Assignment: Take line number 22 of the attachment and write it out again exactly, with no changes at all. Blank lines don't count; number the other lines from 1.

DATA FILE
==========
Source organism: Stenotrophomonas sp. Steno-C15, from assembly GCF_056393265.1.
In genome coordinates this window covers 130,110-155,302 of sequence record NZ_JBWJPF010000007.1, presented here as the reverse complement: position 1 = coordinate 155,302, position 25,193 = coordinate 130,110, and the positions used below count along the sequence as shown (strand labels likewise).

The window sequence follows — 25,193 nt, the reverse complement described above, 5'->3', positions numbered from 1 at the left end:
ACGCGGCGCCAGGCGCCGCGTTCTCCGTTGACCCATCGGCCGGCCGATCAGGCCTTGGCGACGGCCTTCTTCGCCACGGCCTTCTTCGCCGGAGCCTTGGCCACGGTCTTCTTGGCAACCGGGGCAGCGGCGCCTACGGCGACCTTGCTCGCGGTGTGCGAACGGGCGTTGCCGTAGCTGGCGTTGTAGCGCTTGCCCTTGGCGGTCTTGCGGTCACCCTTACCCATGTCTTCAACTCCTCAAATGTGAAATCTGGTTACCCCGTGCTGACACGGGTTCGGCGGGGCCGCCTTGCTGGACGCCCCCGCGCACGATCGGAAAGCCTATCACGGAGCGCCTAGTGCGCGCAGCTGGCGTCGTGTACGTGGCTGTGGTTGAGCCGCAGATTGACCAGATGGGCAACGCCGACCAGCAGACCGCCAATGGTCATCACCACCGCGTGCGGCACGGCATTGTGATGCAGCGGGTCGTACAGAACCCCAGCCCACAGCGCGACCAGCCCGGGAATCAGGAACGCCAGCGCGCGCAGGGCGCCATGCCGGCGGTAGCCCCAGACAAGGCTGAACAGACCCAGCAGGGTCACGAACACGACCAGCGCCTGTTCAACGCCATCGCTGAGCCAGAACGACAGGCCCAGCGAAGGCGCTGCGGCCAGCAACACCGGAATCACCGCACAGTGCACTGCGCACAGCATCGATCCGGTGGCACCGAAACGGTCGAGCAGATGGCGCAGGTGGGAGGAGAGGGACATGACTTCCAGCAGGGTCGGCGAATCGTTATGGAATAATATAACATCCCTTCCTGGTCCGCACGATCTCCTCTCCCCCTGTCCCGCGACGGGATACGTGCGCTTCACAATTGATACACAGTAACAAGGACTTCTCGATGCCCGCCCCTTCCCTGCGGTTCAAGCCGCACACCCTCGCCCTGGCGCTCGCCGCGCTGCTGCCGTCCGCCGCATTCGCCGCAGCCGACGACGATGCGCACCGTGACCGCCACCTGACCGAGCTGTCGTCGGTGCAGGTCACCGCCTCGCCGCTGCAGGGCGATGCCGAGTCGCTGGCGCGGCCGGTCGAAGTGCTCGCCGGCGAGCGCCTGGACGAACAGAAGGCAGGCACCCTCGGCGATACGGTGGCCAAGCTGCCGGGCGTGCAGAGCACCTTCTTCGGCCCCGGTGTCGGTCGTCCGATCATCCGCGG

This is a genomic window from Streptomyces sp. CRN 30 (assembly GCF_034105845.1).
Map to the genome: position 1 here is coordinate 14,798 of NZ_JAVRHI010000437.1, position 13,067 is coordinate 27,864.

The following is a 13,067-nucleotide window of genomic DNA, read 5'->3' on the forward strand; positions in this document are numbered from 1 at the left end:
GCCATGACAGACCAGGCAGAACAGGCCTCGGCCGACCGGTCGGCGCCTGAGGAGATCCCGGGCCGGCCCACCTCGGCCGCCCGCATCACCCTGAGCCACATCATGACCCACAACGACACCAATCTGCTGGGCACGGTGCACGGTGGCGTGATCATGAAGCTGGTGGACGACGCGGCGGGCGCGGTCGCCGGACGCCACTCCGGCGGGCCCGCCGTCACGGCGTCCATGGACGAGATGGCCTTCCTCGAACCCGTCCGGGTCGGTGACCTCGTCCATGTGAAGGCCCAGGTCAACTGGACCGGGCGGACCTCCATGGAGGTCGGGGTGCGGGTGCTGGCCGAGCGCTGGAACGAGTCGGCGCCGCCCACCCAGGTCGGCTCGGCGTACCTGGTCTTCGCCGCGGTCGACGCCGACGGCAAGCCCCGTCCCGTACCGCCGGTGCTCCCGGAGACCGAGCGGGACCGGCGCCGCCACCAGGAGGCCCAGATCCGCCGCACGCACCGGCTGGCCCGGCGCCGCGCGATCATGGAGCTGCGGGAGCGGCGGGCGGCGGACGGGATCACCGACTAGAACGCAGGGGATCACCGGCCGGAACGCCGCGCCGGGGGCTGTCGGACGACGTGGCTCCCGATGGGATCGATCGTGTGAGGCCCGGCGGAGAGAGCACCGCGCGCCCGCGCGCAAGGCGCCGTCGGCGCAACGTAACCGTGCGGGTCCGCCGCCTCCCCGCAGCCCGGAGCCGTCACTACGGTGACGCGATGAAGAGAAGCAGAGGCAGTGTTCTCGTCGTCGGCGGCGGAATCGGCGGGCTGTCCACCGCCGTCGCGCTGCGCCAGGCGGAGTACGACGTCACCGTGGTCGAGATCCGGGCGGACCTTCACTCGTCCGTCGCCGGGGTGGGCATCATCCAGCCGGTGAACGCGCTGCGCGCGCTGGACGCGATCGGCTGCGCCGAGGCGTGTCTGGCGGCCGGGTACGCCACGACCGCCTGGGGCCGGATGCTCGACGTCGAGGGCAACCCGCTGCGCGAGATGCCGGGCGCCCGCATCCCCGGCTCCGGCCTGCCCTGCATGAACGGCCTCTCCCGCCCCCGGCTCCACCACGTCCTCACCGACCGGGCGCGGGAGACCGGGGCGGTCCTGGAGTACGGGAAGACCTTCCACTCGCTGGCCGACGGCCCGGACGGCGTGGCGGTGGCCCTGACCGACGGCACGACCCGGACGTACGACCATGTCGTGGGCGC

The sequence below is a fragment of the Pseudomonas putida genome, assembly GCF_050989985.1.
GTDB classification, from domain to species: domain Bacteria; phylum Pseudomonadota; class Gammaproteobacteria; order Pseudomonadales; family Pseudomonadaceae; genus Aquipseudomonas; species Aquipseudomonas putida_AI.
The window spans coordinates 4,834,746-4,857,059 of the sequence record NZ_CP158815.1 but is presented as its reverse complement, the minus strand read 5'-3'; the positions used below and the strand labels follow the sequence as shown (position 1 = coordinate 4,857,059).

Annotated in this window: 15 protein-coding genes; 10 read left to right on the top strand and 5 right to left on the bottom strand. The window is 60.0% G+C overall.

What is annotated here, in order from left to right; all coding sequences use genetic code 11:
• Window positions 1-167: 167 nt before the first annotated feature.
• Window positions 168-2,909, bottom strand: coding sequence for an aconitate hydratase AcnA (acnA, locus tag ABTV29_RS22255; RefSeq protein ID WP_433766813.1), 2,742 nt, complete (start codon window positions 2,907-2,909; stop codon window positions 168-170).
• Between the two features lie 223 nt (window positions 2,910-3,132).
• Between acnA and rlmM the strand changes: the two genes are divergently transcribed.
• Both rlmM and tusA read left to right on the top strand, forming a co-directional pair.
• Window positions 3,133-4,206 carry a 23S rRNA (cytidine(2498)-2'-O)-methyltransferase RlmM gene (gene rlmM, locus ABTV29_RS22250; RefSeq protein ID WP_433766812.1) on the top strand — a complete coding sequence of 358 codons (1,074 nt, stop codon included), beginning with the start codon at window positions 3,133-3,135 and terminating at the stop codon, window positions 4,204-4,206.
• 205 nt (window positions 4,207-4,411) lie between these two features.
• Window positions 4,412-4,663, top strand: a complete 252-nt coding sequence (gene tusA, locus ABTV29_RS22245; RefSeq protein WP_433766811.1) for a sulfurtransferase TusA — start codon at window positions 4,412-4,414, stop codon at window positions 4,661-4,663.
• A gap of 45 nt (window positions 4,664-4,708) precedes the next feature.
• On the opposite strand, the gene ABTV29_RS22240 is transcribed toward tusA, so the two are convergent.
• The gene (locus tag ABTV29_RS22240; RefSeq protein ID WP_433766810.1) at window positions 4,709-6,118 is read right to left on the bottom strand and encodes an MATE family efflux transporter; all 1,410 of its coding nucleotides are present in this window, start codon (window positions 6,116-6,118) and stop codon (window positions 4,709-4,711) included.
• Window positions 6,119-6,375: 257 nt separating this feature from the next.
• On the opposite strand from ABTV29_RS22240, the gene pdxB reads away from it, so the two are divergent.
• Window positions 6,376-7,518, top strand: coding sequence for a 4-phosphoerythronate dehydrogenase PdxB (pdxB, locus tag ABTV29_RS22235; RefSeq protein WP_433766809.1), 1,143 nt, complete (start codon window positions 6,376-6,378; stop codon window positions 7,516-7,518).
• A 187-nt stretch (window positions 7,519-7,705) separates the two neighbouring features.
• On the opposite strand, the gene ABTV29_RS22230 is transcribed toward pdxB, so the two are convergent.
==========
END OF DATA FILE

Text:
• A gap of 45 nt (window positions 4,664-4,708) precedes the next feature.